Adults Rise Above Daily Challenges Through the Gift of Literacy

Mustadafin Foundation is helping adults in gang ridden areas in the Western Cape to rise above daily challenges through their adult literacy programme.

In communities where struggles and poverty are rife, learning to read and write later in life takes a certain amount of courage and will-power.  Originally implemented as far back as 1988, Mustadafin Foundation’s adult literacy programme has helped over 1000 illiterate adults aged from 17 to 60 years in Athlone, Crossroads, Montrose Park, Phillipi and Heinz Park to read and become more confident and independent.  

The programme, run by Mustadafin Foundation’s Literacy Coordinator, Jasmina Salie takes place every week, for up to four hours at a time at the Foundation’s centres in Delft and Sherwood Park.

“The programme starts with a six month pre-abet course, which is equivalent to Grade R to 3.  Students can then move on to abet classes which is the equivalent to Grades 4 to 6.  Thereafter, they can complete their schooling up until Matric.  The foundation phase of learning is very important, so we teach each student in their mother tongue and adapt to their unique method of learning,” explains Salie.  

The Delft programme currently has 11 adults in the class and they are showing significant progress.  One enthusiastic student mentioned that she is now able to help with her children’s administration and homework – something she could not do previously.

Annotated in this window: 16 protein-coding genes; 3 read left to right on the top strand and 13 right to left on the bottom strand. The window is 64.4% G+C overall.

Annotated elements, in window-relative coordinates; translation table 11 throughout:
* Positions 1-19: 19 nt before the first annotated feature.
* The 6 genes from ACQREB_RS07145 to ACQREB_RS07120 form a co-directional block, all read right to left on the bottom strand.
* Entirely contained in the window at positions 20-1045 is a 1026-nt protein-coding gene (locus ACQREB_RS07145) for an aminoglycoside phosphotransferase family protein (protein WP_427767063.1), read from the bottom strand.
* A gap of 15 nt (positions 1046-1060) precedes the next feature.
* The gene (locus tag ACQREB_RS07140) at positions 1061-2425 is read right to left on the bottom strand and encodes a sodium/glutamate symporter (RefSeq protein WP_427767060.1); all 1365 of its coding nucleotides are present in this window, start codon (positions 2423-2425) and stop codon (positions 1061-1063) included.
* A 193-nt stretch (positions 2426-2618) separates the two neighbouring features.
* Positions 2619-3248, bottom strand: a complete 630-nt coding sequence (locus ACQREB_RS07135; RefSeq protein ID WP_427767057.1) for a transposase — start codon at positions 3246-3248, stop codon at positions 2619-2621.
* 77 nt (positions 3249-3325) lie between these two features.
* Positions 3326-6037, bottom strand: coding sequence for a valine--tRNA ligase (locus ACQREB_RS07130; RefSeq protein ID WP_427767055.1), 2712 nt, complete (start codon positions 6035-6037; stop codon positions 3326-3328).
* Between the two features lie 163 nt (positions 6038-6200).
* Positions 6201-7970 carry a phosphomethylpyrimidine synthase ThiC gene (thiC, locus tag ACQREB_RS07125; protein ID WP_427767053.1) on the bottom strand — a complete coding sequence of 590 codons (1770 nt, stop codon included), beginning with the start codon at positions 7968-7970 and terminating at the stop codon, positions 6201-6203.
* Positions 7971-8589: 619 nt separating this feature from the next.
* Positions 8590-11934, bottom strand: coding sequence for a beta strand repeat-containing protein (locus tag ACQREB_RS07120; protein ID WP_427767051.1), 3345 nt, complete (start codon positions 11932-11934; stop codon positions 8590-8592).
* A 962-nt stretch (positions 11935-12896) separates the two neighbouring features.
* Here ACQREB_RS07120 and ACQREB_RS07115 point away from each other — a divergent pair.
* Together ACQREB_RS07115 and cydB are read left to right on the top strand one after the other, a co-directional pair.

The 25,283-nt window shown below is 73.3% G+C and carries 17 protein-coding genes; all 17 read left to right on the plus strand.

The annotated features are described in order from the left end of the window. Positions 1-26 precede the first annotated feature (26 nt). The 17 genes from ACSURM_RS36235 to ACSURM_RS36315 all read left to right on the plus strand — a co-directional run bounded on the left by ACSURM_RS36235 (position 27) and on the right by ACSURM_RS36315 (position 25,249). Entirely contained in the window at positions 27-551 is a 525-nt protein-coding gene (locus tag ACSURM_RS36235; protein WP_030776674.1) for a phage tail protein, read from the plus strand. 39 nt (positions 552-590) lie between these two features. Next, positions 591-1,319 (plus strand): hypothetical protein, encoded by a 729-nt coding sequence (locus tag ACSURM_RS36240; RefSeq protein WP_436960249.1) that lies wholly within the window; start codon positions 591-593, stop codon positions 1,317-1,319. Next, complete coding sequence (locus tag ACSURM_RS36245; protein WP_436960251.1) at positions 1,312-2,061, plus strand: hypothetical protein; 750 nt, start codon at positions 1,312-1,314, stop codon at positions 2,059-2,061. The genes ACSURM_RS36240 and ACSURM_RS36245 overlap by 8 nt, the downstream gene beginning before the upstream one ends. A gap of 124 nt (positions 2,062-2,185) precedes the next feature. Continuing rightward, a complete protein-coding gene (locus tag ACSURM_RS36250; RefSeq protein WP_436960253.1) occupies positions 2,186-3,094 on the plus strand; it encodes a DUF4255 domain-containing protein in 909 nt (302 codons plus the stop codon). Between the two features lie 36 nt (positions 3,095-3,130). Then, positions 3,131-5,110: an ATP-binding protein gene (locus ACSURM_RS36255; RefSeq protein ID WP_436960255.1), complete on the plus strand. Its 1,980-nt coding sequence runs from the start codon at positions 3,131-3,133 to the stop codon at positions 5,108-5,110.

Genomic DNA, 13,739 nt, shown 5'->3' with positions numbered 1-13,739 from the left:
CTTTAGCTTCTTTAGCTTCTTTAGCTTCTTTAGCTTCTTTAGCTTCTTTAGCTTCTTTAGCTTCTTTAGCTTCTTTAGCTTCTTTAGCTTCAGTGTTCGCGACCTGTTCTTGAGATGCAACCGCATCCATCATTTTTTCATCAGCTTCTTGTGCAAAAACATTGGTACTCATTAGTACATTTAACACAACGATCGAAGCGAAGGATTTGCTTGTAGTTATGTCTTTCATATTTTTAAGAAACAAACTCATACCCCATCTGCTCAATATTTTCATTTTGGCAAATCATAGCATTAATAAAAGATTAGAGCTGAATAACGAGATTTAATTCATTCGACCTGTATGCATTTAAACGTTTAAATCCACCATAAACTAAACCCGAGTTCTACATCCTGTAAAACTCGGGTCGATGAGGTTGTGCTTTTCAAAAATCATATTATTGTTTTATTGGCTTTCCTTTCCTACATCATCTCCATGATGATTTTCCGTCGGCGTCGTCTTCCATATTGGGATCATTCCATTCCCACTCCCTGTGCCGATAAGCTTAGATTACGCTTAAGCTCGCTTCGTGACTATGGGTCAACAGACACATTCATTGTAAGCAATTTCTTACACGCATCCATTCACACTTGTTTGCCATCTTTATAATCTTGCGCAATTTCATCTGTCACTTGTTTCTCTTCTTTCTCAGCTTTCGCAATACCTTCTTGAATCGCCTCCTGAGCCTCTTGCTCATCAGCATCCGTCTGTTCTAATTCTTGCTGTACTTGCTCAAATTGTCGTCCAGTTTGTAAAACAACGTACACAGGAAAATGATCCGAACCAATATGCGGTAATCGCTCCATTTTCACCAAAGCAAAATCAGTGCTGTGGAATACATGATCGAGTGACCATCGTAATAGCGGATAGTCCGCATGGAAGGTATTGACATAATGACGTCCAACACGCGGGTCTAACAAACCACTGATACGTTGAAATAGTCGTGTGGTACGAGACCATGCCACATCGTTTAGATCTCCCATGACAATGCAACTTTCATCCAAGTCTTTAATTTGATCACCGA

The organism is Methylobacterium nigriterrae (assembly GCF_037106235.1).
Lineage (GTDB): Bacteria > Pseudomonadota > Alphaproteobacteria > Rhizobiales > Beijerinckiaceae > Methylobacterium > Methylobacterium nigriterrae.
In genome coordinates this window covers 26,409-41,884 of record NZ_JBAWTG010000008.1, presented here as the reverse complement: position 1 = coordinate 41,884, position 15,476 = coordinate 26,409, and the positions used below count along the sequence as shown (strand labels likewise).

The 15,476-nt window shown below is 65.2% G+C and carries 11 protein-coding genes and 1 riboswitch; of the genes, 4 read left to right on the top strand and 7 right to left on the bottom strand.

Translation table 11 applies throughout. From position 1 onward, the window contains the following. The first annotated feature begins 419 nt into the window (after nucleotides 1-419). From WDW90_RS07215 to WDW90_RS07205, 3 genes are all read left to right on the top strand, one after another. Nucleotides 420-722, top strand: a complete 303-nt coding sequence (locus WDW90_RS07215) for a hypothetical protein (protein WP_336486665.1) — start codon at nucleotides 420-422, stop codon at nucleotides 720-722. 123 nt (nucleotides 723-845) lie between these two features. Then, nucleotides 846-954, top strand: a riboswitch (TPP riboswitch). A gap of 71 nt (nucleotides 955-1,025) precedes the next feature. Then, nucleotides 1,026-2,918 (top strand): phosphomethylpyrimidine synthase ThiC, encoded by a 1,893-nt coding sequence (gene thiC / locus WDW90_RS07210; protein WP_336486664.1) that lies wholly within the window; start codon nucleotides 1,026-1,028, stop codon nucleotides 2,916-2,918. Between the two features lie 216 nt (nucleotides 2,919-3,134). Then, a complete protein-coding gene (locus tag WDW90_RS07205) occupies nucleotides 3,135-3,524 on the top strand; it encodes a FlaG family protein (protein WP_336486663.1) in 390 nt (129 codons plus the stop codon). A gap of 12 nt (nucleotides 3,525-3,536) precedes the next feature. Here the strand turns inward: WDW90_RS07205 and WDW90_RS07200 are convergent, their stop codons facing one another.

“It is wonderful to see the change this programme has had in these adults’ lives.  We cover reading subjects and also discuss daily struggles in class, from domestic violence, drug abuse and HIV.  The class becomes a support group where they give and receive advice to handle the challenges they face each day.  As a result they have developed confidence through learning but also know that they are not alone in their trials.” reflects Salie.

At the Sherwood Park centre in Manenburg, the learners are a little older and struggle with concentration, making the learning process longer.  “The area is afflicted by gang violence leaving people in a constant state of shock and trauma, however shootings and drugs in the community haven’t deterred them from learning and pursuing their goals,” says Salie.

Many of the women in the class have sons and family involved in gangs.  One woman in the programme has already made progress with her son by building up her confidence and setting an example for him.

“It is so refreshing to see how the literacy programme has helped these people.  One gentleman in the group is very pro-active in seeking out his education and wants to be a librarian one day.  He is pursuing his goals and wants to help the youth do the same,” mentions Salie.

After the students complete the programme, Mustadafin Foundation helps them further by assisting with job opportunities.

“I always say to my students that if you are committed, change will come – and that’s exactly what they are proving,” concludes Salie.  

Ghairunisa Johnstone, Founder of Mustadafin Foundation has put out an appeal to Capetonians for assistance, “There is a very high demand for this programme and without the residents’ help we won’t be able to continue with this much needed programme.  If you are able to help, please make contact with us.”

If you able to help out with funding or if you would like to find out more information, contact Mustadafin Foundation on 021 633 0010 or visit  Join their Facebook page at